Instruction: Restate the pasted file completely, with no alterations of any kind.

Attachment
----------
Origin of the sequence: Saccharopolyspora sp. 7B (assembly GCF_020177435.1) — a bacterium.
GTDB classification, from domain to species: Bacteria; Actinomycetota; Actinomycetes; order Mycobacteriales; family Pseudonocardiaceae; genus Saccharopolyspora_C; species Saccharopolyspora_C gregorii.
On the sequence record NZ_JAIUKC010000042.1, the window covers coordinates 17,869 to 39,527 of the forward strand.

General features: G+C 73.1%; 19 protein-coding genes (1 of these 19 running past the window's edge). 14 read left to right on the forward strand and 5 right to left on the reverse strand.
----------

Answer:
Origin of the sequence: Saccharopolyspora sp. 7B (assembly GCF_020177435.1) — a bacterium.
GTDB classification, from domain to species: Bacteria; Actinomycetota; Actinomycetes; order Mycobacteriales; family Pseudonocardiaceae; genus Saccharopolyspora_C; species Saccharopolyspora_C gregorii.
On the sequence record NZ_JAIUKC010000042.1, the window covers coordinates 17,869 to 39,527 of the forward strand.

General features: G+C 73.1%; 19 protein-coding genes (1 of these 19 running past the window's edge). 14 read left to right on the forward strand and 5 right to left on the reverse strand.